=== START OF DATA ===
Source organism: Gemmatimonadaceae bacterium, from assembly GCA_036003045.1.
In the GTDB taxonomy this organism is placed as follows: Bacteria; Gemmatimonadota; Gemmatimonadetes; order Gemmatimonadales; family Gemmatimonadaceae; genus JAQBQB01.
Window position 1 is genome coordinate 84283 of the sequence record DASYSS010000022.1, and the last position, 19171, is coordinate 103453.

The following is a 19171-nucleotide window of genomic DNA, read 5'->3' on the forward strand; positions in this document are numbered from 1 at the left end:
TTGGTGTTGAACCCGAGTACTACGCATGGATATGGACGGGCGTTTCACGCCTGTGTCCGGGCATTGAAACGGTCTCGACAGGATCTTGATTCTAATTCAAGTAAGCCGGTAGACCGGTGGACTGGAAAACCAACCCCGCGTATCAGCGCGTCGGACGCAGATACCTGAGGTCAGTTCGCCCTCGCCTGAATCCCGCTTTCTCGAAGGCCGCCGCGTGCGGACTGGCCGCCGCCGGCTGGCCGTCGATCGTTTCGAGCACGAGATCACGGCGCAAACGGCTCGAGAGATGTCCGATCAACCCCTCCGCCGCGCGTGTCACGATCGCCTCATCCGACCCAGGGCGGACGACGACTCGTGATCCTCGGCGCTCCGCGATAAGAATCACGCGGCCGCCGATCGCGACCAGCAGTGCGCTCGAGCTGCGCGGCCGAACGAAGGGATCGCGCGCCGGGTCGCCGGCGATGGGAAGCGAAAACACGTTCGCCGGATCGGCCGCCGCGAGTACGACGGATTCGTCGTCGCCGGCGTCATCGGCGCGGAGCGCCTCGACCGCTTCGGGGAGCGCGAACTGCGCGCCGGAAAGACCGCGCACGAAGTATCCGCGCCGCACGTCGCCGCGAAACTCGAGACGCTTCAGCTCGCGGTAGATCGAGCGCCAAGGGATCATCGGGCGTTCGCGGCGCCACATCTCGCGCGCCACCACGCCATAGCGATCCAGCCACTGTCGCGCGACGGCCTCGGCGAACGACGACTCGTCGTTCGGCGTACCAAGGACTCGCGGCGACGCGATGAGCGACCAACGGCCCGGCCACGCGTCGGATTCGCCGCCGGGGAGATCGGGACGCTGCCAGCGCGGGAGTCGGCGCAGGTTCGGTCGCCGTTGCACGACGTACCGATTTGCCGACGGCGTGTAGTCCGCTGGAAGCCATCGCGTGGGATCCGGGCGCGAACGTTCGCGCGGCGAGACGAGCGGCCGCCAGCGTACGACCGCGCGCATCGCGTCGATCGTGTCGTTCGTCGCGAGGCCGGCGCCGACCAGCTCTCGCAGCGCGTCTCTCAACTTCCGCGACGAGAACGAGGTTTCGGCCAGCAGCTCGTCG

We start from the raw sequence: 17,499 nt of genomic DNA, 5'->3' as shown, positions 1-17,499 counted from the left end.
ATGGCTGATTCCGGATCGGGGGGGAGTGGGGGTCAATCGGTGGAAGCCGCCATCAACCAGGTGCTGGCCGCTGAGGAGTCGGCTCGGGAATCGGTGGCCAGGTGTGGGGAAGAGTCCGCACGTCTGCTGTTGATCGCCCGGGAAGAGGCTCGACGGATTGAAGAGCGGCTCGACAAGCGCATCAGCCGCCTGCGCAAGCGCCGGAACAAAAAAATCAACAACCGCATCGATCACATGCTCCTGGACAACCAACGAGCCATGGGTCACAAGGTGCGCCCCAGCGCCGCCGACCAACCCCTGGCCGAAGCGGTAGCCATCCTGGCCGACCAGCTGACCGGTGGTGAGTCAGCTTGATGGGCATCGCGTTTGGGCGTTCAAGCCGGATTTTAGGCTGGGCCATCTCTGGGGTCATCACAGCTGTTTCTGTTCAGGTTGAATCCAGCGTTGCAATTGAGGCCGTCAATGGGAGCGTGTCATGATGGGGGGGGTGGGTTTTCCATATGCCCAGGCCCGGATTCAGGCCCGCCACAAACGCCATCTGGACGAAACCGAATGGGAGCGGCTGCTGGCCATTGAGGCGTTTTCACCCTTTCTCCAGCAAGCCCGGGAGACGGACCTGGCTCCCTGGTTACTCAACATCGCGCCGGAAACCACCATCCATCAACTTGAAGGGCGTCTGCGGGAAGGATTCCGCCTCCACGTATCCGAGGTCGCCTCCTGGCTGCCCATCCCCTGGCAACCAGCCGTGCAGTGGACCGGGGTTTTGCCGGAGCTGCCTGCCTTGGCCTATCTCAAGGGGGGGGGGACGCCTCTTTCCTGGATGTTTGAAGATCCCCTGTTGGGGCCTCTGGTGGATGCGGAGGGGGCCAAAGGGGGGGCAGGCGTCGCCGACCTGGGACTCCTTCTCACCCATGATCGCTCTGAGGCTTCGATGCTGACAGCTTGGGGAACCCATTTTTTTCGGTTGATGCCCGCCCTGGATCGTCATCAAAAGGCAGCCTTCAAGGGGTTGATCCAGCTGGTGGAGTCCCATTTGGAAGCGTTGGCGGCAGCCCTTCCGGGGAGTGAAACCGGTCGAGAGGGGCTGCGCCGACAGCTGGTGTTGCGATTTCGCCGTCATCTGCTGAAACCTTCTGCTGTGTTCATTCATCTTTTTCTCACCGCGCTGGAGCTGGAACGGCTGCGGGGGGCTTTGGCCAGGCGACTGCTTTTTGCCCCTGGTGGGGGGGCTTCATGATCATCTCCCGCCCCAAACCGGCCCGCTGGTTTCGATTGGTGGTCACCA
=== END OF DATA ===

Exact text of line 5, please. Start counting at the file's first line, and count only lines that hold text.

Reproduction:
TTGGTGTTGAACCCGAGTACTACGCATGGATATGGACGGGCGTTTCACGCCTGTGTCCGGGCATTGAAACGGTCTCGACAGGATCTTGATTCTAATTCAAGTAAGCCGGTAGACCGGTGGACTGGAAAACCAACCCCGCGTATCAGCGCGTCGGACGCAGATACCTGAGGTCAGTTCGCCCTCGCCTGAATCCCGCTTTCTCGAAGGCCGCCGCGTGCGGACTGGCCGCCGCCGGCTGGCCGTCGATCGTTTCGAGCACGAGATCACGGCGCAAACGGCTCGAGAGATGTCCGATCAACCCCTCCGCCGCGCGTGTCACGATCGCCTCATCCGACCCAGGGCGGACGACGACTCGTGATCCTCGGCGCTCCGCGATAAGAATCACGCGGCCGCCGATCGCGACCAGCAGTGCGCTCGAGCTGCGCGGCCGAACGAAGGGATCGCGCGCCGGGTCGCCGGCGATGGGAAGCGAAAACACGTTCGCCGGATCGGCCGCCGCGAGTACGACGGATTCGTCGTCGCCGGCGTCATCGGCGCGGAGCGCCTCGACCGCTTCGGGGAGCGCGAACTGCGCGCCGGAAAGACCGCGCACGAAGTATCCGCGCCGCACGTCGCCGCGAAACTCGAGACGCTTCAGCTCGCGGTAGATCGAGCGCCAAGGGATCATCGGGCGTTCGCGGCGCCACATCTCGCGCGCCACCACGCCATAGCGATCCAGCCACTGTCGCGCGACGGCCTCGGCGAACGACGACTCGTCGTTCGGCGTACCAAGGACTCGCGGCGACGCGATGAGCGACCAACGGCCCGGCCACGCGTCGGATTCGCCGCCGGGGAGATCGGGACGCTGCCAGCGCGGGAGTCGGCGCAGGTTCGGTCGCCGTTGCACGACGTACCGATTTGCCGACGGCGTGTAGTCCGCTGGAAGCCATCGCGTGGGATCCGGGCGCGAACGTTCGCGCGGCGAGACGAGCGGCCGCCAGCGTACGACCGCGCGCATCGCGTCGATCGTGTCGTTCGTCGCGAGGCCGGCGCCGACCAGCTCTCGCAGCGCGTCTCTCAACTTCCGCGACGAGAACGAGGTTTCGGCCAGCAGCTCGTCG